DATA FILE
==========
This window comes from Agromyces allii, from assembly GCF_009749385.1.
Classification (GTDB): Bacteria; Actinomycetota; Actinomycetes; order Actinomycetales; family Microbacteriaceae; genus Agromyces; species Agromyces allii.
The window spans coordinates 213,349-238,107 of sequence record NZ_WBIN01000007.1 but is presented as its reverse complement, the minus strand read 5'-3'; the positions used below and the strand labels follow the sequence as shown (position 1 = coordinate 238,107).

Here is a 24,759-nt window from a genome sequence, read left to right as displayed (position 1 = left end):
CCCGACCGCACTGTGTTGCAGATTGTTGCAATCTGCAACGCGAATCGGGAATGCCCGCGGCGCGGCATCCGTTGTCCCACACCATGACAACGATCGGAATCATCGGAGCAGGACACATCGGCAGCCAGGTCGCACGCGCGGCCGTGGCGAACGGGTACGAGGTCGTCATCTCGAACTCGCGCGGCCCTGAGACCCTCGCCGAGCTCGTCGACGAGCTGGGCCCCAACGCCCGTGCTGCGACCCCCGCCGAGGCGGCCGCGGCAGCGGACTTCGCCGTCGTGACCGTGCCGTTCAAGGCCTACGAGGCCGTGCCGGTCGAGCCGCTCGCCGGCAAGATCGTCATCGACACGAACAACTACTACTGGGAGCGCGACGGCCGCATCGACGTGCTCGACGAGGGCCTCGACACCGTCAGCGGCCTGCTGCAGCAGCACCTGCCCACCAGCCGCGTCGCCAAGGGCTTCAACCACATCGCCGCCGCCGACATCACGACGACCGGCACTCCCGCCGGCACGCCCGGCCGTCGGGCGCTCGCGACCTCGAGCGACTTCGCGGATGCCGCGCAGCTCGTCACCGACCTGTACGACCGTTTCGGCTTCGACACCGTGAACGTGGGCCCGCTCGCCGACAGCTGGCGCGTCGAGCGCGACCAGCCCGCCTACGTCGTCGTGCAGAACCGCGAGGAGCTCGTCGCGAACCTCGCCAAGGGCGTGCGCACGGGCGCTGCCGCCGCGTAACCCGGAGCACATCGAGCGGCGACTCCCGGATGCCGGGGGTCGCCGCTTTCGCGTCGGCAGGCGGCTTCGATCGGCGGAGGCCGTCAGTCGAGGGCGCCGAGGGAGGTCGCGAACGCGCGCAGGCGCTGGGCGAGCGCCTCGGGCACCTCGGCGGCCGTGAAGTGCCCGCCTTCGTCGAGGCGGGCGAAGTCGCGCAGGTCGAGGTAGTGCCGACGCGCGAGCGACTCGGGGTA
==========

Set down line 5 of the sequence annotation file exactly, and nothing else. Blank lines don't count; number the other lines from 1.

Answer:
CCCGACCGCACTGTGTTGCAGATTGTTGCAATCTGCAACGCGAATCGGGAATGCCCGCGGCGCGGCATCCGTTGTCCCACACCATGACAACGATCGGAATCATCGGAGCAGGACACATCGGCAGCCAGGTCGCACGCGCGGCCGTGGCGAACGGGTACGAGGTCGTCATCTCGAACTCGCGCGGCCCTGAGACCCTCGCCGAGCTCGTCGACGAGCTGGGCCCCAACGCCCGTGCTGCGACCCCCGCCGAGGCGGCCGCGGCAGCGGACTTCGCCGTCGTGACCGTGCCGTTCAAGGCCTACGAGGCCGTGCCGGTCGAGCCGCTCGCCGGCAAGATCGTCATCGACACGAACAACTACTACTGGGAGCGCGACGGCCGCATCGACGTGCTCGACGAGGGCCTCGACACCGTCAGCGGCCTGCTGCAGCAGCACCTGCCCACCAGCCGCGTCGCCAAGGGCTTCAACCACATCGCCGCCGCCGACATCACGACGACCGGCACTCCCGCCGGCACGCCCGGCCGTCGGGCGCTCGCGACCTCGAGCGACTTCGCGGATGCCGCGCAGCTCGTCACCGACCTGTACGACCGTTTCGGCTTCGACACCGTGAACGTGGGCCCGCTCGCCGACAGCTGGCGCGTCGAGCGCGACCAGCCCGCCTACGTCGTCGTGCAGAACCGCGAGGAGCTCGTCGCGAACCTCGCCAAGGGCGTGCGCACGGGCGCTGCCGCCGCGTAACCCGGAGCACATCGAGCGGCGACTCCCGGATGCCGGGGGTCGCCGCTTTCGCGTCGGCAGGCGGCTTCGATCGGCGGAGGCCGTCAGTCGAGGGCGCCGAGGGAGGTCGCGAACGCGCGCAGGCGCTGGGCGAGCGCCTCGGGCACCTCGGCGGCCGTGAAGTGCCCGCCTTCGTCGAGGCGGGCGAAGTCGCGCAGGTCGAGGTAGTGCCGACGCGCGAGCGACTCGGGGTA